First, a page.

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A United States Navy Atlantic Fleet task force underway in 1959. The ships include an aircraft carrier, two submarines, and seven destroyers.

A naval ship (or naval vessel) is a military ship (or sometimes boat, depending on classification) used by a navy. Naval ships are differentiated from civilian ships by construction and purpose. Generally, naval ships are damage resilient and armed with weapon systems, though armament on troop transports is light or non-existent.

Naval ships designed primarily for naval warfare are termed warships, as opposed to support (auxiliary ships) or shipyard operations.

Naval ship classification

Main article: Warship

United States Navy and Philippine Navy vessels in the Sulu Sea in 2005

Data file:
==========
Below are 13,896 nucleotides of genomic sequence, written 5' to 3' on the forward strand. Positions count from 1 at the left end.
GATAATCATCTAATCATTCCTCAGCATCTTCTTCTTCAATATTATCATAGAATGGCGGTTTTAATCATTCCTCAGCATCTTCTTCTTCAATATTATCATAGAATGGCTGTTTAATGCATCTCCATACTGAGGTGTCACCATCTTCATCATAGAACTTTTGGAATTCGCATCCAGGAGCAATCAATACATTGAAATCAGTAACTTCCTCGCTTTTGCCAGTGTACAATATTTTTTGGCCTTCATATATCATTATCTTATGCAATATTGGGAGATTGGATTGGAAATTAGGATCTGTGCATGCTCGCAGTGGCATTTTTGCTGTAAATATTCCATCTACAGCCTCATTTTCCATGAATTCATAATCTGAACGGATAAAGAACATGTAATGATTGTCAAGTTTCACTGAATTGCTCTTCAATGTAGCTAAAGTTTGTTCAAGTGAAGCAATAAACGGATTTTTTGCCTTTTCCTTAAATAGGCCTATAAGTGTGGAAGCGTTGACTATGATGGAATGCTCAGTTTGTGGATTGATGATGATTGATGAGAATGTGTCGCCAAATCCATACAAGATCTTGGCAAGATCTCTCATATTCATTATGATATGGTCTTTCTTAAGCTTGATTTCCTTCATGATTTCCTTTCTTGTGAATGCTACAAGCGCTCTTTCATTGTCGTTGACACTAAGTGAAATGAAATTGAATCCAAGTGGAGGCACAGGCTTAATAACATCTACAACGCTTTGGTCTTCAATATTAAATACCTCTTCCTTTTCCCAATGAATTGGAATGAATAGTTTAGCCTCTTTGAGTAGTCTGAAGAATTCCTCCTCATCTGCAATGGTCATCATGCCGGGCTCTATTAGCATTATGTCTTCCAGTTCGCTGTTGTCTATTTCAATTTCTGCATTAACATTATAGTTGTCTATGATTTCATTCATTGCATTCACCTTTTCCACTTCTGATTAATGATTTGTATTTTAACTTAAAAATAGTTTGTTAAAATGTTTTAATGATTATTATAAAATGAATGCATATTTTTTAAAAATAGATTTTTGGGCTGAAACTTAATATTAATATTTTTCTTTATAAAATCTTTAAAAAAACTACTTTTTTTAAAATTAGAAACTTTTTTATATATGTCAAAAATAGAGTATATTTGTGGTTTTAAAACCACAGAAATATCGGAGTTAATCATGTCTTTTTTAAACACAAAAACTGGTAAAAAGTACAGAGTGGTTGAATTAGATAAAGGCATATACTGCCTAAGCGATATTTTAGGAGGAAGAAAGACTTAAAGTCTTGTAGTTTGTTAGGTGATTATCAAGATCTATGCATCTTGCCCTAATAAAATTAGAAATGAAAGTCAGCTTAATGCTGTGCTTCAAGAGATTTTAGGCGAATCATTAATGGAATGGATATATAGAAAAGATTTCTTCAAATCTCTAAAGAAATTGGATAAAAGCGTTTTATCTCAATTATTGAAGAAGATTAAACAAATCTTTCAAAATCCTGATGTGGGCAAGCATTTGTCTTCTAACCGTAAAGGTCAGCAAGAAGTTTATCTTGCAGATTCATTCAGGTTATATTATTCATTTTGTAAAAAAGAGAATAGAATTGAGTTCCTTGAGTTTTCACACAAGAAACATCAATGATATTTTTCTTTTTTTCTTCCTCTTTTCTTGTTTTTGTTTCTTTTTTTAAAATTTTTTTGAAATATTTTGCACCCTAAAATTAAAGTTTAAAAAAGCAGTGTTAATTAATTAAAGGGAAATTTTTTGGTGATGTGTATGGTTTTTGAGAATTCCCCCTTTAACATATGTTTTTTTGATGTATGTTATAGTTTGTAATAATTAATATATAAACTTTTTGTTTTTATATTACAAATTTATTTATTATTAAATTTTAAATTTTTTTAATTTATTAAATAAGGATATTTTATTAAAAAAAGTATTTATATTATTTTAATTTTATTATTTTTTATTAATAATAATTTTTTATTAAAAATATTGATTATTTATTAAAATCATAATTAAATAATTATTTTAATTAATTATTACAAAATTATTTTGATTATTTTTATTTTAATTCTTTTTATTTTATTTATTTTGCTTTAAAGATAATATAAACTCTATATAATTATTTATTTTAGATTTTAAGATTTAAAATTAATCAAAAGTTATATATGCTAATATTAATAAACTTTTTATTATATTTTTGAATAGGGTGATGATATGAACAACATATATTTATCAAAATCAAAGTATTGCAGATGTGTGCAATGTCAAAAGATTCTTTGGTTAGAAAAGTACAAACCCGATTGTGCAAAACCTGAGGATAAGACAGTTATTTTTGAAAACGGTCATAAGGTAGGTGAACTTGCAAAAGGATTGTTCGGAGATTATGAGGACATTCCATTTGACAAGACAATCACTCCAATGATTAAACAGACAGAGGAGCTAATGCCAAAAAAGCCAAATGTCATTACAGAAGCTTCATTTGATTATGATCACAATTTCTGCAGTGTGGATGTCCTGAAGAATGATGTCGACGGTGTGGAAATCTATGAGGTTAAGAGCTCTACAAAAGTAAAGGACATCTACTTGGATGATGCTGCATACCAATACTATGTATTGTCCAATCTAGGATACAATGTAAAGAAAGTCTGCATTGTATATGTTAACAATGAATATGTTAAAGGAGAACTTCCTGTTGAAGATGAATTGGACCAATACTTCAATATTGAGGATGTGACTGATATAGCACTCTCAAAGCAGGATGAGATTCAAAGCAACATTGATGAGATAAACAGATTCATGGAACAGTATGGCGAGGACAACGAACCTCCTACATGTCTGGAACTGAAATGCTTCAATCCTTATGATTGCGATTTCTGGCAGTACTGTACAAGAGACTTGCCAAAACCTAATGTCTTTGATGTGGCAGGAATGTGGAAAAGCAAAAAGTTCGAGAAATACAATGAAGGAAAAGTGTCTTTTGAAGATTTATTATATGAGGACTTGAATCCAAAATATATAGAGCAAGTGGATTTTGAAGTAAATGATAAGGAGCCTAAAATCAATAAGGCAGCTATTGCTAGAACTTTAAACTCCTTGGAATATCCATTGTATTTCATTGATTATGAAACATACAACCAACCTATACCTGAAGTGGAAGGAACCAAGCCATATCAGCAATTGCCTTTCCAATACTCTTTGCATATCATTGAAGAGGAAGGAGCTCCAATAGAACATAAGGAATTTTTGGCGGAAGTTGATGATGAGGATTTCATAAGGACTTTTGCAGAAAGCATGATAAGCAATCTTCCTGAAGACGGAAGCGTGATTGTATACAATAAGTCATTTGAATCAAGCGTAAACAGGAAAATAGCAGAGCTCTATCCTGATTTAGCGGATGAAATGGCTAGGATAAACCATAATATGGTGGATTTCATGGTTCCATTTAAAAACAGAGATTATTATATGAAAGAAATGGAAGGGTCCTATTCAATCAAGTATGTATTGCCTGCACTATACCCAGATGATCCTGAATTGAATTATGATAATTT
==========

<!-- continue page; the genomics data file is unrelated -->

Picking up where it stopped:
Naval ship classification is a field that has changed over time, and is not an area of wide international agreement, so this article currently uses the system as currently used by the United States Navy.

Size

Main article: Warship

The USS Enterprise (CVN-65), the longest naval vessel ever built, near Portsmouth, England in 2004

In rough order of tonnage (largest to smallest), modern surface naval ships are commonly divided into the following different classes. The larger ships in the list can also be classed as capital ships.

Some classes above may now be considered obsolete as no ships matching the class are in current service. There is also much blurring and gray areas between the classes, depending on their intended use, history, and interpretation of the class by different navies.

Auxiliary ships

The USNS Patuxent (T-AO-201) replenishment oiler resupplying HMS Dauntless (D33) in 2012
HNoMS Haakon VII (A537), a Royal Norwegian Navy training ship, off Washington, D.C. in 1970. The vessel formerly served as the USS Gardiners Bay (AVP-39) until 1958.

Navies also use auxiliary ships for transport and other non-combat purposes. They are classified by different names according to their roles:

See also